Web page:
I have done the calculation on Prudential one and notice that the compounded figure is 4.10% only.

Individual Year Returns 2016: 7.95% 2015: -0.03% 2014: 5.2800% 2013: 4.4400% 2012: 9.6600% 2011: 0.48% 2010: 6.5200% 2009: 20.900% 2008: -23.9700% 2007: 8.4700% 2006: 12.00%

For Manulife, Effective Rate of Return is 4.56%.

Although the performance does not seem to hit 4.75% no matter what, it should be good to assume that they are able to deliver approximately 3% compounded basis returns to client as most of the policy assumes returns of approximately 3.3% based on 4.75%.

Guess it serves its purpose of hedging against inflation and forced savings.


Wednesday 10th of January 2018

Whoa, Dennis thanks for pointing that out. After I wrote this, I was thinking maybe i am comparing arithmetic and geometric addition, which is a bit wrong. But taking average geometric addition is also not accurate. I suppose they have their reasons for using arithmetic maths. In any case, the numbers are lower but orders are the same.


Monday 21st of December 2015

Hi Kiyth,

In the older days, there is only one maturity value, hence buyers did not have anchoring beliefs. Naturally, they have to settle for whatever figures were projected, a case of WYSIWYG.

The key point is that insurance companies have experts to do such projections. It is within their management power to manage these objectives. If they believe such projections are unrealistic, then lower them, nobody forced them to do it. Further, endowment premiums are invested over a long period of time typically 20 years or more, to so call smoothen the returns. With these, is it fair for buyers to lower their expectations? Shouldn't the companies find ways to lower expenses and improve returns?

Imagine the Government reducing committed CPF interest, do you think voters will be so forgiving? Private sectors are supposed to be able to perform better than Government,.

There should be some form of governance or laws by the Government to prevent irresponsible companies from inflating projections. Otherwise, buyers may be hookwinked and they have no recourse against the non guaranteed clause.

During the GFC, capital protected phrases were used in place of guaranteed. Now you don't see this anymore. Perhaps it is time to let the non guarantee clause go too.

Having said this, endowment is not exactly a bad product for those with no time to monitor other investments. However, consumers must look for companies who can be trusted to deliver what they projected. What this means is to ask the companies to provide this information and compare them. Caveat Emptor is easier said than done if past maturity paid out information out is unavailable. For those detractors advising past performance does not reflect the future, can they provide a better alternative?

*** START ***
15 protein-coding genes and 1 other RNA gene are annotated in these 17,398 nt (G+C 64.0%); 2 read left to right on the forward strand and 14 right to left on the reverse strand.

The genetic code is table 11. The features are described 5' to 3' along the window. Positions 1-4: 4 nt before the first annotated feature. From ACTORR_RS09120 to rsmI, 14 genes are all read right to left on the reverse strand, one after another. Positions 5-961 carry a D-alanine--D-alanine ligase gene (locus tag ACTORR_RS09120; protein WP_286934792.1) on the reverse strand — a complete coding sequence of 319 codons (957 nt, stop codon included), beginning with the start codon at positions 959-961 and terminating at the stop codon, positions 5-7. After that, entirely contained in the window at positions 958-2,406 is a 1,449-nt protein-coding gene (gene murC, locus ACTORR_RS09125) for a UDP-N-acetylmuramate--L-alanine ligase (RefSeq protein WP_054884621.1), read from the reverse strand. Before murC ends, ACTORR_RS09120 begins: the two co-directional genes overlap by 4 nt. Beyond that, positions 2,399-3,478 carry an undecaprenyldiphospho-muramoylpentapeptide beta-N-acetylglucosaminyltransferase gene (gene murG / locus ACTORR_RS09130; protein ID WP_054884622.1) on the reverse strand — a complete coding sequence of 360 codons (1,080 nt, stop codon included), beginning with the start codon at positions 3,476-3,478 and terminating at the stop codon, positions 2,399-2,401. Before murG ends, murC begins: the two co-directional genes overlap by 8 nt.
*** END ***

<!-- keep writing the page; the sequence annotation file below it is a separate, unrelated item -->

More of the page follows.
Perhaps you can ask your reader to share the actual percentage maturity value paid out vs projections so that we have more information on which companies are more trustworthy.


Tuesday 22nd of December 2015

Hi Winston, thank you for the detail reply. It will be difficult for the readers to show that. I can try but it is likely they dun have the papers haha. Then again the projections should be in the original policy.

We already have too high of a compliance cost. The insurance firms are like an oligopoly. The game theory states that staying in this status quo is better for everyone, so why be the smart alec and try to disrupt.

We needed someone to do that. But to be honest it is difficult to change people's perception. Their need for cash value is still overwhelming.

When they see their insurance do not have cash values they think they are not getting "insurance"

we have social media to influence people but it seems some of these stuff are still hard to shake off

Tan Siak Lim

Friday 18th of December 2015

Please do note comparison insurance product to investment. You are comparing apple to orange.

Insurance is primary for instant protection, and investment return. You pay $200/month, something bad happens to you, you get $200,000 if you are still alive, otherwise your love ones gets it. This is guaranteed. After many years, if nothing bad happens to you, congratulation, you get your premium back and perhaps some interest. Investment don't provide this feature.

You have just wasted all your time comparing return and miss the point....


Saturday 19th of December 2015

It is ok to compare. But most PAR funds have >40% in bonds (My NTUC policy has 62%) which reduces the portfolio variance.


Saturday 19th of December 2015

i don't think i missed the point here. the reason for a participating fund is that folks expect their policy to be a form of wealth building rather than protection. if they view it as that way then they have the intention to get sonmething out when they are alive. hence it is important to look into it.

why shouldn't we look at how the investment portion of an insurance company perform? would you want to benchmark how well the teacher teaching your child the right thing? I would.if you spend so much and send him or her to Eton house and turns out what they teach is really not all that better than what they teach in My First Skool, shouldn't that be important?